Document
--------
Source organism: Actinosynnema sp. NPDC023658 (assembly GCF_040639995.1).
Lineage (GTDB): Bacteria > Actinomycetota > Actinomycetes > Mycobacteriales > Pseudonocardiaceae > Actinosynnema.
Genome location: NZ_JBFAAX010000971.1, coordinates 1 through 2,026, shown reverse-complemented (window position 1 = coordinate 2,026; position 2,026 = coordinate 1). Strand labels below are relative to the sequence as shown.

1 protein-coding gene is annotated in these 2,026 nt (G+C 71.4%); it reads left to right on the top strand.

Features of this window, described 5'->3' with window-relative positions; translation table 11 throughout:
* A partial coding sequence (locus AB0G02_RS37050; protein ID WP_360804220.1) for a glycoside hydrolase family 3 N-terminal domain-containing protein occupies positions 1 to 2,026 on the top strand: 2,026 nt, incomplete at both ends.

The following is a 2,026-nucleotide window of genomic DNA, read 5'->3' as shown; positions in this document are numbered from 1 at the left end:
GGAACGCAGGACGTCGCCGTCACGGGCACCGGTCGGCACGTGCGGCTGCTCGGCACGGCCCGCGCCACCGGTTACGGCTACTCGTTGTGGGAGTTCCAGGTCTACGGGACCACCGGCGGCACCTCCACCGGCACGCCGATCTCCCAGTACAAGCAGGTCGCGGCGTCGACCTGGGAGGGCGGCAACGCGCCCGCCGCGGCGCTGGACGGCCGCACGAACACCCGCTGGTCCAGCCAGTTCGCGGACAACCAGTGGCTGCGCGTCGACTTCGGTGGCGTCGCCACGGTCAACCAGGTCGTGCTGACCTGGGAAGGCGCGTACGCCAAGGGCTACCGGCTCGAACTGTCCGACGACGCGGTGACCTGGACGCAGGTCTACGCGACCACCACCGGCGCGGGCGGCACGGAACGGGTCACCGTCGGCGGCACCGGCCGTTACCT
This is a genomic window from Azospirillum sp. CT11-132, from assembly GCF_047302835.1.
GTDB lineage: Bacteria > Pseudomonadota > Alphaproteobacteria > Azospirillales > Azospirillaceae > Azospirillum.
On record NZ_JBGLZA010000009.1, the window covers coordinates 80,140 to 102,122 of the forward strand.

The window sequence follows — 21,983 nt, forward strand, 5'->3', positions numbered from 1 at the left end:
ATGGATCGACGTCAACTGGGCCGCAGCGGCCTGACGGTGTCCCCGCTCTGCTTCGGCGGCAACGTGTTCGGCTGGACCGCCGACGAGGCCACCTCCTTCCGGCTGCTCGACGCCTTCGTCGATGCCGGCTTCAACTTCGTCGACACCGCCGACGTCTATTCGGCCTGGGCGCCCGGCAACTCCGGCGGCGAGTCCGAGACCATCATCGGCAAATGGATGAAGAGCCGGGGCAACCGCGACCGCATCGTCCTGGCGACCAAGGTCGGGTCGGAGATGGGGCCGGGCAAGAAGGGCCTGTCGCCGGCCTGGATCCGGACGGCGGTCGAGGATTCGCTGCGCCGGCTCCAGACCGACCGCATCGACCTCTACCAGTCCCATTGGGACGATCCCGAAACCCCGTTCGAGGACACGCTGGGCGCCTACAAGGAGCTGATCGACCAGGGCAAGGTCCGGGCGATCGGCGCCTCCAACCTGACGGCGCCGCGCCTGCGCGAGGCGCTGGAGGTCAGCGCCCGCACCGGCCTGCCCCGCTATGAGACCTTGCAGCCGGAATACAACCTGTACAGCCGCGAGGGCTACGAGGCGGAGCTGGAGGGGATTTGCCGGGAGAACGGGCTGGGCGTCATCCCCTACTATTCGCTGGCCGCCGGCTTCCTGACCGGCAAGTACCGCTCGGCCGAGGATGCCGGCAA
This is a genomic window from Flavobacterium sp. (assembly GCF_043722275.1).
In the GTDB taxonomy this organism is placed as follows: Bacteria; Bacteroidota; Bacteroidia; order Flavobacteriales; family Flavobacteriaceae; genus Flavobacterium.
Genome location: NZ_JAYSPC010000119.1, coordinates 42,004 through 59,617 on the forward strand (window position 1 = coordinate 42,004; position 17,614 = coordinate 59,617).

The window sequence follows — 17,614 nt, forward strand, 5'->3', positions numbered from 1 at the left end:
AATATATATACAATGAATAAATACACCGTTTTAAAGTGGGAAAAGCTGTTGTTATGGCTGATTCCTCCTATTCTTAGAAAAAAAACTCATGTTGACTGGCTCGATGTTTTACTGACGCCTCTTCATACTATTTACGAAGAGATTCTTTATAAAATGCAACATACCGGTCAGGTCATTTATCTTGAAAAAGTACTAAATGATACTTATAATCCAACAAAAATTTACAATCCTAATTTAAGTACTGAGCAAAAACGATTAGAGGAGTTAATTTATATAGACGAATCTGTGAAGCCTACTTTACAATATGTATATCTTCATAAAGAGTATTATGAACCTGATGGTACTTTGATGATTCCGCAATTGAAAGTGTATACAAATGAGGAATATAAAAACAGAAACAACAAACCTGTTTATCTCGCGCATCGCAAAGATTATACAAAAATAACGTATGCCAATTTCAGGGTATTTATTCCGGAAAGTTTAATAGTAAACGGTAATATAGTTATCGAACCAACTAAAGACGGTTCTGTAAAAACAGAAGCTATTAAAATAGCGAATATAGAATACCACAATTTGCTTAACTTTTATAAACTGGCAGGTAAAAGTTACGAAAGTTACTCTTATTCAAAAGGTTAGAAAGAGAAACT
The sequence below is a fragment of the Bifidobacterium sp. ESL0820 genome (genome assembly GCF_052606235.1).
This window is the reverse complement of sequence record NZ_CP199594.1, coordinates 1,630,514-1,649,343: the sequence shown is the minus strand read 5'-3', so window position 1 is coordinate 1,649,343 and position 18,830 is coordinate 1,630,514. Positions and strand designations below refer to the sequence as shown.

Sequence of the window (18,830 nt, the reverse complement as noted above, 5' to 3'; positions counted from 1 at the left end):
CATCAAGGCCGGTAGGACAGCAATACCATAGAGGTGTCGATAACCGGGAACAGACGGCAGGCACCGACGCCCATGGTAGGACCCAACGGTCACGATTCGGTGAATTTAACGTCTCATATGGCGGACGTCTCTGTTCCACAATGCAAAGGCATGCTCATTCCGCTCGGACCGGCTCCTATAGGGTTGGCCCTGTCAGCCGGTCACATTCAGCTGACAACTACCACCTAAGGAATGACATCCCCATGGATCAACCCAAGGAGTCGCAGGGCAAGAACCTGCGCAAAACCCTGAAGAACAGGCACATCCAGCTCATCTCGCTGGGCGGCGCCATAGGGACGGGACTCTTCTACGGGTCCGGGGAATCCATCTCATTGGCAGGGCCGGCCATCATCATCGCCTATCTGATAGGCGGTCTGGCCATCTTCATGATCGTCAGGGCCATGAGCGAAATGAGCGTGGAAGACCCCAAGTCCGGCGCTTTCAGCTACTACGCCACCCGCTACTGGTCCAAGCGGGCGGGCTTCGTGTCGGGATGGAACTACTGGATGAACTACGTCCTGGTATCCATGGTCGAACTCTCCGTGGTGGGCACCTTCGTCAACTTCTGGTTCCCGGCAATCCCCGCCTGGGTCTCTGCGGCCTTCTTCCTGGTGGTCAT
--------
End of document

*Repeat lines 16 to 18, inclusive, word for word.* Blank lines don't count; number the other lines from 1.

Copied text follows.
Genome location: NZ_JAYSPC010000119.1, coordinates 42,004 through 59,617 on the forward strand (window position 1 = coordinate 42,004; position 17,614 = coordinate 59,617).

The window sequence follows — 17,614 nt, forward strand, 5'->3', positions numbered from 1 at the left end:
AATATATATACAATGAATAAATACACCGTTTTAAAGTGGGAAAAGCTGTTGTTATGGCTGATTCCTCCTATTCTTAGAAAAAAAACTCATGTTGACTGGCTCGATGTTTTACTGACGCCTCTTCATACTATTTACGAAGAGATTCTTTATAAAATGCAACATACCGGTCAGGTCATTTATCTTGAAAAAGTACTAAATGATACTTATAATCCAACAAAAATTTACAATCCTAATTTAAGTACTGAGCAAAAACGATTAGAGGAGTTAATTTATATAGACGAATCTGTGAAGCCTACTTTACAATATGTATATCTTCATAAAGAGTATTATGAACCTGATGGTACTTTGATGATTCCGCAATTGAAAGTGTATACAAATGAGGAATATAAAAACAGAAACAACAAACCTGTTTATCTCGCGCATCGCAAAGATTATACAAAAATAACGTATGCCAATTTCAGGGTATTTATTCCGGAAAGTTTAATAGTAAACGGTAATATAGTTATCGAACCAACTAAAGACGGTTCTGTAAAAACAGAAGCTATTAAAATAGCGAATATAGAATACCACAATTTGCTTAACTTTTATAAACTGGCAGGTAAAAGTTACGAAAGTTACTCTTATTCAAAAGGTTAGAAAGAGAAACT